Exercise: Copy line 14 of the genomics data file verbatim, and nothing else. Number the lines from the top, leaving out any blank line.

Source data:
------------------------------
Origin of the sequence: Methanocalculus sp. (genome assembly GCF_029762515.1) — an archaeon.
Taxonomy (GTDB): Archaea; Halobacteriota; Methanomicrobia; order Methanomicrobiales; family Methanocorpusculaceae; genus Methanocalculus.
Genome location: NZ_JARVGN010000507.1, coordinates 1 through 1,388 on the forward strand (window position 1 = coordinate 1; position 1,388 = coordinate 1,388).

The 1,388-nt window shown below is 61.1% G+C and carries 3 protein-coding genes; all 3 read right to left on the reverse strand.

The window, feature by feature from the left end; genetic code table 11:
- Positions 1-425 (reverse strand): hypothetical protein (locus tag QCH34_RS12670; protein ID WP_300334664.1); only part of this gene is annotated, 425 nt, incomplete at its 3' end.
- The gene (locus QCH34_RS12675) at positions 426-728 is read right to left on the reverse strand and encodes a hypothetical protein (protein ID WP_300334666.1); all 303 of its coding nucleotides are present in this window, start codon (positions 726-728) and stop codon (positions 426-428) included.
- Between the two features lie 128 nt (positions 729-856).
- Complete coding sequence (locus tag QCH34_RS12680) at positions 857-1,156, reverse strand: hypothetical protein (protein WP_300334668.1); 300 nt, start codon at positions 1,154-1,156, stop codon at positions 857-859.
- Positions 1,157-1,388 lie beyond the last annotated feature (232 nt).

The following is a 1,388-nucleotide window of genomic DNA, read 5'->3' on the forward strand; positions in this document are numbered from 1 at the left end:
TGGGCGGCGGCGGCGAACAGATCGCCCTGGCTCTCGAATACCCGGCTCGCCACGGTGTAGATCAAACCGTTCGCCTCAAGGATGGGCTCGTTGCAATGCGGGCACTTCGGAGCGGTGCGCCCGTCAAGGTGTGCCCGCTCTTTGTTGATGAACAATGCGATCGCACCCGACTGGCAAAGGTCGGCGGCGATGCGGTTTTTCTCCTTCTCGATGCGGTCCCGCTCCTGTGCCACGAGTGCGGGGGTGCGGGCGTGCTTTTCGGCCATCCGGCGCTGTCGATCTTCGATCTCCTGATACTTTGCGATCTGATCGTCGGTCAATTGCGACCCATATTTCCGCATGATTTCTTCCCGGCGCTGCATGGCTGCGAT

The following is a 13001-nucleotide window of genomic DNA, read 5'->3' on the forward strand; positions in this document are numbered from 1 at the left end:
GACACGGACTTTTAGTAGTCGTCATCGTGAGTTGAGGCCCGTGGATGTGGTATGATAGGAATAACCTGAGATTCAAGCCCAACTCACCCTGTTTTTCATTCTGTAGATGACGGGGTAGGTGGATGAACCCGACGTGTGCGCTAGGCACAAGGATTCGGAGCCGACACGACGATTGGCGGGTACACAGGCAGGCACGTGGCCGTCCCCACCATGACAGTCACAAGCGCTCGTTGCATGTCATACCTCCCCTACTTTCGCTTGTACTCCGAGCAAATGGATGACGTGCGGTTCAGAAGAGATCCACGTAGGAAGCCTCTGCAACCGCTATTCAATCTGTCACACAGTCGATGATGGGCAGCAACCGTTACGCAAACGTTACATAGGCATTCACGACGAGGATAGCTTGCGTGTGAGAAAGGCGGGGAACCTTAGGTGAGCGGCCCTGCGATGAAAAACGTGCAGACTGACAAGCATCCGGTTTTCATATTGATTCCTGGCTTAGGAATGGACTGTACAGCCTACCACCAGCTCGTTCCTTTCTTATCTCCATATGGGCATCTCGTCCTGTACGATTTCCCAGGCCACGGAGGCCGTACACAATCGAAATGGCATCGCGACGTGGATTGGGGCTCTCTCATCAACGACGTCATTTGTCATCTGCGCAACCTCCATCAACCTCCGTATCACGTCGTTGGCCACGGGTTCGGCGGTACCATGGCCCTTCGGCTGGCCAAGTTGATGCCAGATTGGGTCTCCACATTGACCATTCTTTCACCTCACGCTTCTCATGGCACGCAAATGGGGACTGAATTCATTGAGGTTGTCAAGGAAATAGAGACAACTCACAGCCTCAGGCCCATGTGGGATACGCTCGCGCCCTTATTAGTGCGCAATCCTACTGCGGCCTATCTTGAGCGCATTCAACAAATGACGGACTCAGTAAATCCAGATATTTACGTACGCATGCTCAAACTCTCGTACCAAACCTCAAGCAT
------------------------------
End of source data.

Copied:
GACACGGACTTTTAGTAGTCGTCATCGTGAGTTGAGGCCCGTGGATGTGGTATGATAGGAATAACCTGAGATTCAAGCCCAACTCACCCTGTTTTTCATTCTGTAGATGACGGGGTAGGTGGATGAACCCGACGTGTGCGCTAGGCACAAGGATTCGGAGCCGACACGACGATTGGCGGGTACACAGGCAGGCACGTGGCCGTCCCCACCATGACAGTCACAAGCGCTCGTTGCATGTCATACCTCCCCTACTTTCGCTTGTACTCCGAGCAAATGGATGACGTGCGGTTCAGAAGAGATCCACGTAGGAAGCCTCTGCAACCGCTATTCAATCTGTCACACAGTCGATGATGGGCAGCAACCGTTACGCAAACGTTACATAGGCATTCACGACGAGGATAGCTTGCGTGTGAGAAAGGCGGGGAACCTTAGGTGAGCGGCCCTGCGATGAAAAACGTGCAGACTGACAAGCATCCGGTTTTCATATTGATTCCTGGCTTAGGAATGGACTGTACAGCCTACCACCAGCTCGTTCCTTTCTTATCTCCATATGGGCATCTCGTCCTGTACGATTTCCCAGGCCACGGAGGCCGTACACAATCGAAATGGCATCGCGACGTGGATTGGGGCTCTCTCATCAACGACGTCATTTGTCATCTGCGCAACCTCCATCAACCTCCGTATCACGTCGTTGGCCACGGGTTCGGCGGTACCATGGCCCTTCGGCTGGCCAAGTTGATGCCAGATTGGGTCTCCACATTGACCATTCTTTCACCTCACGCTTCTCATGGCACGCAAATGGGGACTGAATTCATTGAGGTTGTCAAGGAAATAGAGACAACTCACAGCCTCAGGCCCATGTGGGATACGCTCGCGCCCTTATTAGTGCGCAATCCTACTGCGGCCTATCTTGAGCGCATTCAACAAATGACGGACTCAGTAAATCCAGATATTTACGTACGCATGCTCAAACTCTCGTACCAAACCTCAAGCAT